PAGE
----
SAN ANTONIO, Texas — The manufacturer of a new microbial believes it has a product that will eventually completely displace synthetic nitrogen fertilizer.
Pivot Bio held a news conference at the 2020 Commodity Classic conference announcing the findings of its 2019 university and on-farm field trials for Pivot Bio Proven, a new biological nitrogen product for corn.
The product, which was commercialized in the United States last year, is capable of replacing 25 pounds per acre of synthetic nitrogen, said Mark Reisinger, vice-president of commercial operations.
The biological product takes nitrogen from the air, makes ammonia and excretes the ammonia on corn roots.
The nitrogen produced by the biological is 100 percent available to the corn plant compared to about 50 percent for conventional fertilizer products.
“This is nitrogen that doesn’t leach. You don’t lose it,” said Reisinger.
The company will be field-testing the second generation of the product in 2020, which displaces 50 lb. of nitrogen per acre.
A typical corn operation uses 170 to 200 lb. per acre of synthetic nitrogen. Reisinger said Pivot Bio “sees a route” to completely displacing conventional fertilizer.
Josh Linville, fertilizer analyst with INTL FCStone, said the product sounds too good to be true. A product that effectively pulls nitrogen from the air is the holy grail of the fertilizer industry.
“Maybe they’re onto something. Maybe they have figured it out. If they have, then it’s definitely going to be something to start investing in because they’re going to do really, really well for themselves,” he said.
“If there was ever a product that makes it to where the application of nitrogen isn’t needed, I mean, that upends the entire nitrogen sector.”
Clyde Graham, executive vice-president of Fertilizer Canada, said the organization doesn’t comment on the value of specific branded products.
“There is a wide range of innovative products that are coming into the marketplace,” he said.
“But we are confident that (nitrogen) fertilizer will remain the foundation of world food production.”
Graham said the Canadian Food Inspection Agency regulates the safety but not the efficacy of new fertilizer products, so farmers need to do their research.
He said agri-retailers and certified crop advisers are trusted sources of information.
Pivot Bio intends to conduct field trials of its corn product in Canada in 2021 pending regulatory approval. And it plans to introduce a similar product for another important cereal crop.
“We’d love to commercialize both corn and wheat as quickly as possible but we need to do our due diligence,” said Reisinger.
Pivot Bio Proven can also be used as a yield-enhancing product. Field trials conducted on nearly 100 commercial farms in 2019 showed a positive yield response on 76 percent of the operations. The average yield bump was 5.8 bushels per acre compared to fields using only synthetic fertilizer.
That finding was backed up by studies conducted at six universities. The six institutions were Iowa State University, University of Arkansas, University of Nebraska, University of Illinois, Kansas State University and University of Minnesota.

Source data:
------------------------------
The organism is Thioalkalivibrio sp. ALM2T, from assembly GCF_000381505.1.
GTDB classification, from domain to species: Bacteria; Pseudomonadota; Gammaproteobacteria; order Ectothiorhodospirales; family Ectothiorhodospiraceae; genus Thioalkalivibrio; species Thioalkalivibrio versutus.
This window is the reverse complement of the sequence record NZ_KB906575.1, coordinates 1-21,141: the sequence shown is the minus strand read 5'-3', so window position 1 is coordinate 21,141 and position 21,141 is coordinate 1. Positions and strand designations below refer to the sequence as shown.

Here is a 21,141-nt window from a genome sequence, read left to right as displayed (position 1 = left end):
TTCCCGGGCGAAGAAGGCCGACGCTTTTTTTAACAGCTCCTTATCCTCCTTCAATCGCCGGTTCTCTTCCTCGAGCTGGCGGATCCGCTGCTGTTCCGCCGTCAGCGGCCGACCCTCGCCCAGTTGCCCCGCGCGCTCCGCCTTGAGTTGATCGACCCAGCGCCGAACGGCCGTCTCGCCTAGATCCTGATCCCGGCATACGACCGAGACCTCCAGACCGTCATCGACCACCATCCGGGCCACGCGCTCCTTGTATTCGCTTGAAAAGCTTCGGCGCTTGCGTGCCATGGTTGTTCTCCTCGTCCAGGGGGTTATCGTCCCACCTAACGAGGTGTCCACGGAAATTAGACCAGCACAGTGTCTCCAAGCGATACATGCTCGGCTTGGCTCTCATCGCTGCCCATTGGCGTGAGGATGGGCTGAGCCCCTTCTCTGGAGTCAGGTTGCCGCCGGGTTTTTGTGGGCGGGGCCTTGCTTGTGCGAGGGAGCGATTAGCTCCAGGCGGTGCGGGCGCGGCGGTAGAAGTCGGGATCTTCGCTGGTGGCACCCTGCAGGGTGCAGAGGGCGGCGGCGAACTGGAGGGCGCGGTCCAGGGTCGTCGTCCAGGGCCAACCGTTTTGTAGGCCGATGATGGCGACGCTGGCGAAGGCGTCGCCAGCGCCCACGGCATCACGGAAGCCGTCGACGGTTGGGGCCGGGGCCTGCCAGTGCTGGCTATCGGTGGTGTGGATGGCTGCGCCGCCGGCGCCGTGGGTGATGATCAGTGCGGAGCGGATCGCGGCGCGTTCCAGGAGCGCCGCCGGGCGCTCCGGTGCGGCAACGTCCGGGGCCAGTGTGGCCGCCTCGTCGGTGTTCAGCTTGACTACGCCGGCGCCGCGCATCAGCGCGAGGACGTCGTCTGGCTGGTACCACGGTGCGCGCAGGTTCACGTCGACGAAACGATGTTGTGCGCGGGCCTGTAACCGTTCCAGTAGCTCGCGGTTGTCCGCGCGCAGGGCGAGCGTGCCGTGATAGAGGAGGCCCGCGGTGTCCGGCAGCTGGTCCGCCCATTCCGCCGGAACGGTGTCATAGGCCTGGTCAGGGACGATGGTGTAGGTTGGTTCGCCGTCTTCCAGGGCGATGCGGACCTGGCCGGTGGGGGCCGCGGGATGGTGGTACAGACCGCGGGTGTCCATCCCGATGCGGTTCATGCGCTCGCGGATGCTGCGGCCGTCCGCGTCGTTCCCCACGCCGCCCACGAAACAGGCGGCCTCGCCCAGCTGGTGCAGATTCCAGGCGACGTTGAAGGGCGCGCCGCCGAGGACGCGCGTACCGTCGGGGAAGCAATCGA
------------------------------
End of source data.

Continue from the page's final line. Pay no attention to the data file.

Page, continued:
The Pivot plots had an advantage over synthetic nitrogen plots 89 percent of the time. The average yield gain was six bu. per acre when the Pivot product was used in conjunction with typical nitrogen rates.
Linville said it will be interesting to see how the economics pan out compared to conventional fertilizer products.
Using a $3.75 per bu. corn price and a 5.8 bu. per acre yield bump results in a $21.75 per acre advantage. The manufacturer suggested retail price for the product is $20 per acre.
Scott Henry, an Iowa soybean grower who tested the product in 2019, said he saw a yield bump ranging between six and 20 bushels per acre on his farm. But he isn’t interested in the product for its yield advantage.
“Our whole vision and our goal with this product is to look at how we are managing the nitrogen use in our crop,” he said.
Henry wants to reduce the farm’s reliance on synthetic nitrogen fertilizer products, which are under the environmental microscope in Iowa.
In addition to testing the product for yield using traditional rates of synthetic fertilizer, he tested it to see how much he could reduce his application of anhydrous ammonia.
Henry figures he could reduce his anhydrous use by 20 to 25 lb. per acre without compromising yields.
He was impressed by the results and plans to use the product on all of his corn acres in 2020, up from the trial of 120 acres in 2019.
“We need more wins in this area,” said Henry.
Dan Poston, agronomy director at Pivot, visited about 200 of the trial sites in 2019 and noticed a visible difference in about half of the fields using the product. The plants were taller, greener and had larger roots.
He went back to those locations when the plants were reaching maturity and collected plant mass from treated and untreated fields.
The plants in the treated fields were 21 percent larger and contained 38 lb. per acre more nitrogen than the plants in untreated fields.
Poston said the product also increases yield stability. Yield variances can occur across fields due to differences in soil types and uneven ground.
Pivot Bio Proven adheres to the roots of a plant and does not wash away or volatize into the air.
“Every field has spots that lose nitrogen to leaching, runoff or denitrification,” said Poston.
“Pivot Bio Proven may be especially effective in these less productive areas of fields because it provides a constant source of nitrogen directly to the plant roots.”